In a reflective post yesterday Manton Reece of the Core Intuition podcast precisely summed up the concerns I’ve had since Apple’s announcement of Swift at WWDC 2014:

I also believe that a programming language can either encourage or discourage clever code based on the syntax it allows. I saw it with Ruby — programmers intent on fitting as much logic into a single line of code as possible. I think I see it with Swift as well, in operator overloading and maybe even a kind of rejection of Objective-C’s notorious verbosity. We’ll know for sure if we eventually see a Swift book in the pattern of JavaScript: The Good Parts.

Ruby developers like to call this fit-all-my-logic-in-one-line code “expressive.” Type less, do more; I would see the appeal 30 years ago when everyone was hacking on an 80-column terminal in emacs or vi. Today, we have powerful IDEs with code completion, snippets, and refactoring tools. I can write hundreds of characters of code in a handful of keypresses; and due to the beautiful verbosity of the Objective-C/Cocoa code we’re used to, it’s self documenting and easy to read by somebody new to the language/frameworks/app.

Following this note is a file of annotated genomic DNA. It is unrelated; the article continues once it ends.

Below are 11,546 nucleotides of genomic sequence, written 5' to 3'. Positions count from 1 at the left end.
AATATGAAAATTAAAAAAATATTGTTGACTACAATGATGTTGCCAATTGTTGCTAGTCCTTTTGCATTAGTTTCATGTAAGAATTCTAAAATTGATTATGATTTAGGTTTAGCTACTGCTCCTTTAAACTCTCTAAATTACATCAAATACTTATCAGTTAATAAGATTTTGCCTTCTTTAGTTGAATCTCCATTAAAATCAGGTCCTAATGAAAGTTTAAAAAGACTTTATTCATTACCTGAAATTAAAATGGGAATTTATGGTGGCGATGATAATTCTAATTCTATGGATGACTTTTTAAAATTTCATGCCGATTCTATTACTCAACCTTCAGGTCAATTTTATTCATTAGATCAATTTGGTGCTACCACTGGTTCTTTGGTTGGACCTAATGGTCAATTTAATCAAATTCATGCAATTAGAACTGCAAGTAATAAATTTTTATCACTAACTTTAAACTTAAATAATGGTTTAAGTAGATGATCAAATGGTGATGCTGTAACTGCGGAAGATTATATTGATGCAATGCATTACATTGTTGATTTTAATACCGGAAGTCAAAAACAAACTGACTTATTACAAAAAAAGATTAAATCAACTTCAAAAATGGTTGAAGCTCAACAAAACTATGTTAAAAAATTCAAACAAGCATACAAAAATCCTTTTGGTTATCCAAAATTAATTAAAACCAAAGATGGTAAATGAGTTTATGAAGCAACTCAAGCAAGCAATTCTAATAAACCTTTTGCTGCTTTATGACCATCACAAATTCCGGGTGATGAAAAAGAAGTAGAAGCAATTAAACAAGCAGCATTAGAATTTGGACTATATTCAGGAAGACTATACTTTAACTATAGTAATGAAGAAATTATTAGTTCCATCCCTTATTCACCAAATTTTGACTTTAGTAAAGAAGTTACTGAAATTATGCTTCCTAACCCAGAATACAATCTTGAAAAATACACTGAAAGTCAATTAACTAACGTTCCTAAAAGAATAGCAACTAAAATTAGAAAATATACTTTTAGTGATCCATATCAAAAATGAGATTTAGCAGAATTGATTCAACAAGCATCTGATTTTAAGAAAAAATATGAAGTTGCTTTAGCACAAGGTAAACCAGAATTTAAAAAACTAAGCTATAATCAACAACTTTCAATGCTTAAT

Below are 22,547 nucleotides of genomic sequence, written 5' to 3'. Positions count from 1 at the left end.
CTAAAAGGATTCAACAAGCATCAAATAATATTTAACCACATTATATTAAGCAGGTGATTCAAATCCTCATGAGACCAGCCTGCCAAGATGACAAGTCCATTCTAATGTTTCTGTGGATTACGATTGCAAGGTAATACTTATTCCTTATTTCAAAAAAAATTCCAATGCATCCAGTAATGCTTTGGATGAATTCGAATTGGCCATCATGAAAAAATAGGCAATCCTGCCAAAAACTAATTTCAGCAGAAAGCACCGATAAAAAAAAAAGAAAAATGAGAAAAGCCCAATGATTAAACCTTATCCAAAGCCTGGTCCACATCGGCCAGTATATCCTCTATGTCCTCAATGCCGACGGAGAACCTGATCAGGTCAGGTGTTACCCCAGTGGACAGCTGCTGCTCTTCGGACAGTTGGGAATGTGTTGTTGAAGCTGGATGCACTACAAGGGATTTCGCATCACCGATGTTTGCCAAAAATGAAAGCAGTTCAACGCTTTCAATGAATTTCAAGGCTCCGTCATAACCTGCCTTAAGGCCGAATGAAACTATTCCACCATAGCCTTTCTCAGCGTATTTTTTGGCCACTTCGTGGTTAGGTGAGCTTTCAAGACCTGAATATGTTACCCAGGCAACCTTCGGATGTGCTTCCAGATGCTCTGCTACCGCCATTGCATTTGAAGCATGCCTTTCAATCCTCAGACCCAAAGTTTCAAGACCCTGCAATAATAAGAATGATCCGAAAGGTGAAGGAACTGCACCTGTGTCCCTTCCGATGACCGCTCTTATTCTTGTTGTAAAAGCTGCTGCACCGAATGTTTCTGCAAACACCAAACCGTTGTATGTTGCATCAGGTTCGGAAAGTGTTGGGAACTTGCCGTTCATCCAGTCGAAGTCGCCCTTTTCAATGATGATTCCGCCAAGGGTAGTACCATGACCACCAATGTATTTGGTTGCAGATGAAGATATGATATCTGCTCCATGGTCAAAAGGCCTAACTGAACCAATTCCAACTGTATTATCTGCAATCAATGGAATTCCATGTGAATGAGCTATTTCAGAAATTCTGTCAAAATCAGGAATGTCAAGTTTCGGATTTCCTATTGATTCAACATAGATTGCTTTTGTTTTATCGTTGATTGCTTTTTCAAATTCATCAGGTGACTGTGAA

Don’t get me wrong, I enjoy the syntax of Swift, and I’m very happy with the way Apple is writing it in all of their WWDC 2015 slides. However, it’s the factions of the community at large that want to take it in a more “expressive” direction that worry me.

We’re half-way through this year’s WWDC I’ve finally resigned myself to the fact that after the Xcode 7 official release in the fall, I will be learning and using Swift in production code. Personally, I’m going to try and do it like a Objective-C developer, with self-documenting and beautifully-verbose syntax, but I hope I’m not alone.